Tag Archives: ModCon

The new renaissance

Patrick Bartholomew (and his cat, Dog)

Patrick Bartholomew (and his cat, Dog)

In 2001, Patrick Bartholomew wrote the back cover blurb for Shannon Larratt and Philip Barbosa’s long out of print ‘ModCon- the secret world of extreme body modification’. When Shannon circulated a .pdf version of the book, the back cover was curiously missing, so I’ve included it here along with Patrick’s contact information for those of you who would like to send him a little love.

Patrick was far too humble to include his own name in the pantheon of Body Mod heroes- a mistake that I’ll proudly correct.

Patrick’s paypal address is: patrickbartholomew@hotmail.com

ModCon- the secret world of underground body modification back cover text:

As the new millennium gets underway we are seeing the maturity of the second renaissance in the world of body modification and it’s offshoots.

The first renaissance started with the coming together of Doug Malloy and the first group of interested parties including Jim Ward, Viking Navarro, Sailor Sid Diller, Fakir Musafar, Jim A. and later Mr. Sebastian and Jack Yount and several others. It was the wealth of Doug Malloy that allowed the founding of this movement to get off the ground, and for the coming of the first professional body modification studio- Gauntlet– to start under Jim Ward. Fakir introduced the term ‘Modern Primitive’, and this was in turn given impetus by the publishing of the book with this title by Juno & Vale in the 1980s.

Flawed as the book Modern Primitives may have been, it was an electrifying start to the world of body modification for many, myself included. There were attempts to ban it around the world, many successful, which to a larger extent helped to publicize it, and consequently, the body modification movement. (I remember re-binding copies of the book in the covers of children’s books and shipping them successfully to friend behind the ‘moral curtain’ in some of the countries that banned them.)

The first great leap forward of the ‘mods’ we take for granted began back in the 60s and continued through the 80s. It was in the realms of the gay leather and SM secene that the true work began. There were other individuals with their own agenda who had also contributed but no doubt we will never know about, but those who did become known went into the folklore of this fast growing group who were lumped under this ‘Modern Primitive’ umbrella.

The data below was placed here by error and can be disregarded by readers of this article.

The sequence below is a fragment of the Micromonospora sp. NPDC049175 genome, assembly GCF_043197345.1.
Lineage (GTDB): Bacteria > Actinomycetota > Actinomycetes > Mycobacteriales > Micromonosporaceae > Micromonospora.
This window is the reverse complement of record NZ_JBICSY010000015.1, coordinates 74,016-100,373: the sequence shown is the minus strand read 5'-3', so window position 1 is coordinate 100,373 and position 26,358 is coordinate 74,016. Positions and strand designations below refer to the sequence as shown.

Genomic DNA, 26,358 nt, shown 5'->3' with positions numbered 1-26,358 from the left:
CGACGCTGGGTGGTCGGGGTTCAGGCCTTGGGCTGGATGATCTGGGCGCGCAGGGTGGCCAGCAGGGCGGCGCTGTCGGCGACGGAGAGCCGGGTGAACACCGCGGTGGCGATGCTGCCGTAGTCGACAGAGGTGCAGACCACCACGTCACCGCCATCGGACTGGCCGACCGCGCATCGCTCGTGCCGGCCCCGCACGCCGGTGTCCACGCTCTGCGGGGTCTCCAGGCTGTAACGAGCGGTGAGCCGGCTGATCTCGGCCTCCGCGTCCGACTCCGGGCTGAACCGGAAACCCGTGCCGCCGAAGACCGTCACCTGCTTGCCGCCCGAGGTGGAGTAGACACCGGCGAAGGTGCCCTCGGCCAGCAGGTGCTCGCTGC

Next came the ‘scientists’ of the mod scene. We experimented and tried new methods and materials, and gained the experience that laid the groundwork for the next new renaissance.

This blossomed with the coming of the Internet. Early web site brought to people’s private worlds and the reality of what was going on out there, and helped them come to terms with their own ‘scary desires’. The general media publicity generated by Jean Paul Gualtier’s amazing clothing collection with it’s pierced navel models, the piercings of film stars and pop icons also went hand in hand to give the mainstream a push into the daring world of body modification.

But if was the coming of Body Modification Ezine (BME) that really established what we have today. Shannon Larratt- by his own admission- was the right person at the right place at the right time. He has engineered to bring the truth of body modification to all of us. It has cost him dearly over the years that he has been bringing us the images, the stories, the facts, the contacts and the ‘big picture’ as we have it now. This labor of love has at last begun to pay off, and with the publication of this new book he has certainly set himself amongst the great heroes of body modification history. I do not believe that any one person has done more than Shannon to popularize our scene. None of it could have been done though without the massive contributions of the BME readers with their input of experiences and photographs.

Like Doug Malloy before him, Shannon, through the amazing ModCons, has brought together the greats of the bodymod world. And from these meetings has emerged this book that I believe will rightfully take over where Juno & Vale’s left off. This book is not an end in its self, it rather marks the end of our beginning.

-Patrick Bartholomew London August 2001

Patrick Bartholomew


Patrick Bartholomew, 1978.

Patrick passed away on 12th January 2015.
He will be missed.

It is with great sadness that I pass this on; legendary UK Body Modification artist Patrick Bartholomew contacted me earlier tonight to let me know that the cancer he’s been battling has spread to his brain and that his time left with us is being measured in days/weeks. Patrick has been fighting this fight with an inspiring positivity and there were times where I felt that despite the prognosis he’d outlive us all just to prove that he could.